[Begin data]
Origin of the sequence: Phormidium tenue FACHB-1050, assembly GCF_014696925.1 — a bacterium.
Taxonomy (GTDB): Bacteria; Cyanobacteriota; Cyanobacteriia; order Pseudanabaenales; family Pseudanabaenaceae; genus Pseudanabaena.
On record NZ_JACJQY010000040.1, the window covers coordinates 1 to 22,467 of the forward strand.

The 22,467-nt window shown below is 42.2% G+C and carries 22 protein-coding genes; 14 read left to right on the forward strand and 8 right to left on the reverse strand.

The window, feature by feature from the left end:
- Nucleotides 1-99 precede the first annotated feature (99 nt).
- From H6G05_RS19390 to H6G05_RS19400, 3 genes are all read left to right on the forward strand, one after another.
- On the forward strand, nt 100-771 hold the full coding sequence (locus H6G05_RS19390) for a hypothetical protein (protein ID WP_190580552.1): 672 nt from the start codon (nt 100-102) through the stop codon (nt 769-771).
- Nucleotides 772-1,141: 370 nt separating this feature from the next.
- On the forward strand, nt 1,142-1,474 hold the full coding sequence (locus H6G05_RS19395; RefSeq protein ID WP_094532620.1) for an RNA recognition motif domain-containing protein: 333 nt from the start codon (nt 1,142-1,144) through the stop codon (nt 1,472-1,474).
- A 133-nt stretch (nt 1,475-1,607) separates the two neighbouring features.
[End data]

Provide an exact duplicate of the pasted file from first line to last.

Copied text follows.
Origin of the sequence: Phormidium tenue FACHB-1050, assembly GCF_014696925.1 — a bacterium.
Taxonomy (GTDB): Bacteria; Cyanobacteriota; Cyanobacteriia; order Pseudanabaenales; family Pseudanabaenaceae; genus Pseudanabaena.
On record NZ_JACJQY010000040.1, the window covers coordinates 1 to 22,467 of the forward strand.

The 22,467-nt window shown below is 42.2% G+C and carries 22 protein-coding genes; 14 read left to right on the forward strand and 8 right to left on the reverse strand.

The window, feature by feature from the left end:
- Nucleotides 1-99 precede the first annotated feature (99 nt).
- From H6G05_RS19390 to H6G05_RS19400, 3 genes are all read left to right on the forward strand, one after another.
- On the forward strand, nt 100-771 hold the full coding sequence (locus H6G05_RS19390) for a hypothetical protein (protein ID WP_190580552.1): 672 nt from the start codon (nt 100-102) through the stop codon (nt 769-771).
- Nucleotides 772-1,141: 370 nt separating this feature from the next.
- On the forward strand, nt 1,142-1,474 hold the full coding sequence (locus H6G05_RS19395; RefSeq protein ID WP_094532620.1) for an RNA recognition motif domain-containing protein: 333 nt from the start codon (nt 1,142-1,144) through the stop codon (nt 1,472-1,474).
- A 133-nt stretch (nt 1,475-1,607) separates the two neighbouring features.